On Tuesday night at PNC Arena against the Philadelphia Flyers, the Carolina Hurricanes will play what is probably the closest thing to a must-win game thus far in the 2017-18 season. Over the weekend, the Hurricanes suffered two deflating losses that seemed to have a much bigger negative effect than simply missing out on four points. Coach Bill Peters followed the second loss with a seething press conference that alleged that changes would be made before Tuesday’s game. He then bag skated the team in Monday’s practice. And now here we are…Tuesday morning before a huge game. A win will not instantly put all of the team’s issues in the past, but it will put the Hurricanes either in a playoff spot or within a point of it and ahead of a pack of teams also with their own issues. At that point, it will be much easier to look forward rather than backward. But with a loss, the Hurricanes will fall two points farther off the pace, stretch their losing streak to three straight home games and continue on a path that looks eerily similar to the string of playoff misses in recent years.
Today’s Daily Cup of Joe starts the process of charting the series of events that have the team where it is now. Part 1 starts by recapping and assessing Francis’ moves during the offseason.
Assessing the needs
In the post-season press conference shortly after the conclusion of the 2017-18 season, Ron Francis identified three needs — goaltending, a scorer and a third pairing defenseman. In May, I started my series of articles on the offseason needs with a similar list but with one subtle but increasingly significant difference. Whereas Francis defined the forward need fairly generally as being a 20-goal scorer, I used the terminology “capable of driving offense not just being a complementary player.”
Addressing the top priority – Scott Darling
The single biggest need last summer was adding a goalie capable of being at least a league average starter. Francis acted early in this regard adding Scott Darling via trade and then pretty quickly signing him to a four-year deal. In my article with first impressions on Scott Darling, I noted reservations with lack of experience and more specifically lack of experience as a #1.
Things may change over the course of the four years for which Scott Darling is currently signed, but I think it is fair to say that through two-thirds of the 2017-18 season, the move has failed. That bears out in my analysis that shows the Hurricanes losing the game of goalie musical chairs to the other four teams who also added a starting goalie this summer.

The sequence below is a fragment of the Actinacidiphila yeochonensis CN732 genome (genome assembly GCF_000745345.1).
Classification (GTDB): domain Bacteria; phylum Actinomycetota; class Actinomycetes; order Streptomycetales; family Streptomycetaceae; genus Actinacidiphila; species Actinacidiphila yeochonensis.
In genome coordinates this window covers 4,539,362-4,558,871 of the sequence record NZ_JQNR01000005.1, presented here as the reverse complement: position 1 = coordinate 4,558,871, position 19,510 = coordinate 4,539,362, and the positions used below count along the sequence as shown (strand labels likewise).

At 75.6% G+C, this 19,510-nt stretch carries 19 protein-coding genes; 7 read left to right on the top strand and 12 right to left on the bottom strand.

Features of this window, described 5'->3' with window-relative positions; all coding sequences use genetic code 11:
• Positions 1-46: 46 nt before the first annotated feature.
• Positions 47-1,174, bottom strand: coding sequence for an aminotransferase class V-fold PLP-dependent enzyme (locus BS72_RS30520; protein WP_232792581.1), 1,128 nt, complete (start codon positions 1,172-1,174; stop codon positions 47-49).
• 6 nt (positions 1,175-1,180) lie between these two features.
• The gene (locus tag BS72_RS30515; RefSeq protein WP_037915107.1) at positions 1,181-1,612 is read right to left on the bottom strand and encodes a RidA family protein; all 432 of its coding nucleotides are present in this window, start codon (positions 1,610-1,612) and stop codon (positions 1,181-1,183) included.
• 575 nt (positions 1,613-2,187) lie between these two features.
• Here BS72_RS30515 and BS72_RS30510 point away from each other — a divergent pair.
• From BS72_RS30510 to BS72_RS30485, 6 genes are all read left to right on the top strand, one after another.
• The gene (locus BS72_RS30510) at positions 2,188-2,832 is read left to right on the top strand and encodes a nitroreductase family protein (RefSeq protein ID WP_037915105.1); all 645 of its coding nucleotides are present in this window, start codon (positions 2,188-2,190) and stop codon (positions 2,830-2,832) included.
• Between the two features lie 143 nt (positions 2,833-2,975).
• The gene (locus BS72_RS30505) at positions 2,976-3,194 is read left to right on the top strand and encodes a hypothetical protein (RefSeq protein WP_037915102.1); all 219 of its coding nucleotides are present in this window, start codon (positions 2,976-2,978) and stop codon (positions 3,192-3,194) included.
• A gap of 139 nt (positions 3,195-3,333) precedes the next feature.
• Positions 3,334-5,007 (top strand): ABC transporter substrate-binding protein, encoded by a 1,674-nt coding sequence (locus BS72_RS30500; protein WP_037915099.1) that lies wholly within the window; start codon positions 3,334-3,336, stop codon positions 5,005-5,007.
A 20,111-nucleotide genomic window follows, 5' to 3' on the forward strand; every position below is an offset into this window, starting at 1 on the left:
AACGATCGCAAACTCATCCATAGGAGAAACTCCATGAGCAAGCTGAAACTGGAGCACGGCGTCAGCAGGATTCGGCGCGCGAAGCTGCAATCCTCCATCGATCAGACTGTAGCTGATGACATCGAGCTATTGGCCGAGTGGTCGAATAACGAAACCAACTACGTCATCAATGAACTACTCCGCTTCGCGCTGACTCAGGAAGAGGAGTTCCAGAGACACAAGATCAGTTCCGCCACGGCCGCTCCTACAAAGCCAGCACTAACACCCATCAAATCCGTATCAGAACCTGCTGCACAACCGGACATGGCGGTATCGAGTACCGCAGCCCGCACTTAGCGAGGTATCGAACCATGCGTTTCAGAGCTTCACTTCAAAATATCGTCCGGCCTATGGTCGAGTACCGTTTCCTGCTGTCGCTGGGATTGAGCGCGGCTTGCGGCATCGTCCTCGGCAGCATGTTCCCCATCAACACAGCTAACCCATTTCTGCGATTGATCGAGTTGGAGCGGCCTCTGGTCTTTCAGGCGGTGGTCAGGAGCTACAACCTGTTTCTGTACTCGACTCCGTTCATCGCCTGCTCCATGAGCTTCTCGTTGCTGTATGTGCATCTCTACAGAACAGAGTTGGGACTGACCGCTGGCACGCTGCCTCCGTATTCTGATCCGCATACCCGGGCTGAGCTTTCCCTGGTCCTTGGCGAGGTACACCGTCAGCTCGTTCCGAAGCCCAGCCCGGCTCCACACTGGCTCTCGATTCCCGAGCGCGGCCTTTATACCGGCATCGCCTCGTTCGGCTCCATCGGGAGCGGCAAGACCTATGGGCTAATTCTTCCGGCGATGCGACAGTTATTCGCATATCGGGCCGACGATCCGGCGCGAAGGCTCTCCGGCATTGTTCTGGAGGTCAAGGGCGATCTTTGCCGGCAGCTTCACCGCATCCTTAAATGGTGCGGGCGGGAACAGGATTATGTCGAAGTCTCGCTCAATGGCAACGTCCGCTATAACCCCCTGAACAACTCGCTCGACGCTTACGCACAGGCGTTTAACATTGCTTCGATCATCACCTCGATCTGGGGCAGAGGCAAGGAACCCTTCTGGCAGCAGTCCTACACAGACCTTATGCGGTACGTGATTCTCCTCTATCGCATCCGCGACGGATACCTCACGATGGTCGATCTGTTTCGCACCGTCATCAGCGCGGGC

Adding a forward – Justin Williams
On July 1 in comments made on the video board at PNC Arena during the prospects week scrimmage game, Francis made reference to a certain center (implied to be Matt Duchene) costing too much. Then shortly thereafter it was announced that the Hurricanes had signed free agent Justin Williams to a two-year contract. The move was the feel-good variety bringing back a player with Cup history and equally importantly the signal that the signing sent in terms of playing to win in 2017-18.
By my assessment, Williams has been a positive as a two-way player and locker room leader. But if you go with the assumption that Williams was the one big budget item that he could afford, the move maybe comes up short in two regards. First, I would not consider Williams to be the “catalyst” that I hoped for. He is a very good all-around player and capable of scoring, but if you started from his 24 goals and 48 points in 2016-17 with the Capitals who were an offensive juggernaut and then downgraded from there, Williams figured to be the equivalent of another 40+ point depth scorer. Second, I think the team missed the boat on fully leveraging the potential for Williams to lead a culture and attitude change when the team went with the old guard in naming captains. After the announcement of Jordan Staal and Justin Faulk as co-captains, I stated my preference for Justin Williams with words that could be equally appropriate for today — “I just think the team needs a sudden and stark shift in mindset.”
Thus far, I think Justin Williams has performed about as one might have hoped in July. On the positive side, he has been a solid two-way player and has helped in adding another leader and locker room presence. On the negative side, his current pace for 14 goals and 50 points represents another depth scorer who does not significantly boost the offense to another level. In addition, I think the team minimized what he might have brought in terms of a culture shift when Williams was left on the outside of the formal leadership ranks.
Filling out the bottom part of the lineup – Marcus Kruger, Josh Jooris and Trevor van Riemsdyk